- Professor, Department of Physiology at the National Cheng Kung University, Taiwan
Professor Shaw-Jenq (Sean) Tsai received his PhD degree from the University of Wisconsin-Madison, USA in 1997. He then joined the Department of Physiology at the National Cheng Kung University, Taiwan, as an assistant professor in 1998. He was promoted to distinguished professor in 2008 in recognition of his great academic achievements.
Professor Tsai’s research focuses on investigating molecular mechanisms underlying important human diseases including cancer, polycystic ovarian syndrome, and endometriosis. He has published more than seventy papers in prestigious journals such as the Journal of Clinical Investigation, Journal of Pathology, American Journal of Pathology, and Journal of Clinical Endocrinology & Metabolism.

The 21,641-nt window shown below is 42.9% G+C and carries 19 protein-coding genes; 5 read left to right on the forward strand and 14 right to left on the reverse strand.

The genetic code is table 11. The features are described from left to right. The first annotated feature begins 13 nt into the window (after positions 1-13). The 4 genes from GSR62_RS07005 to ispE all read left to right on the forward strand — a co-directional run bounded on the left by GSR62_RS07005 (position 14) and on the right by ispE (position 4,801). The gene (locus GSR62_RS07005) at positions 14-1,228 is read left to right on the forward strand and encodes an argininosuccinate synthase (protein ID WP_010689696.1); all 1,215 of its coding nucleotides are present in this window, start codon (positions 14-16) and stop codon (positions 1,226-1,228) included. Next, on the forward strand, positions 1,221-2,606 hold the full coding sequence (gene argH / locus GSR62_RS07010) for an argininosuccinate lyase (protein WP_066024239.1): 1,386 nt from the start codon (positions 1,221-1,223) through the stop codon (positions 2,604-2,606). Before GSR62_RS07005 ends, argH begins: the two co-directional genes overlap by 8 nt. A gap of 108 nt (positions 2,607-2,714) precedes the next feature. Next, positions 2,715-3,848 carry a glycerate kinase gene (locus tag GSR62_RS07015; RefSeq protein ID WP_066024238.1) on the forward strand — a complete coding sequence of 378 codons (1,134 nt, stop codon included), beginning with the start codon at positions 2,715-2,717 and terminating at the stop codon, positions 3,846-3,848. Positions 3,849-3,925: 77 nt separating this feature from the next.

In endometriosis research, Professor Tsai is the first person to demonstrate that ectopic endometriotic stromal cells can utilise cholesterol as the precursor to synthesise progesterone, which is then converted to 17β-estradiol exclusively in ectopic endometriotic cells. Professor Tsai’s group also demonstrates that prostaglandin E2 is a master regulator that controls steroidogenesis, promotes endometriotic cell proliferation, and suppresses phagocytic ability of macrophage. Recently, his team reported that endometriotic cells are much more sensitive to proinflammatory cytokine’s stimulation because of hypoxia-inducible factor-1α (HIF-1α)-mediated ERK activation. They demonstrate that HIF-1α is overexpressed in ectopic endometriotic stromal cell, which inhibits the expression of dual specificity phosphatase-2 (DUSP2), a negative regulator of ERK and p38 MAPK. Reduced expression of DUSP2 by HIF-1α results in prolonged activation of ERK and p38 MAPK, which ultimately leads to the hypersensitivity of ectopic endometriotic cells. These findings provide new insights of molecular pathology in the development of endometriosis and point to a new direction of endometriosis research.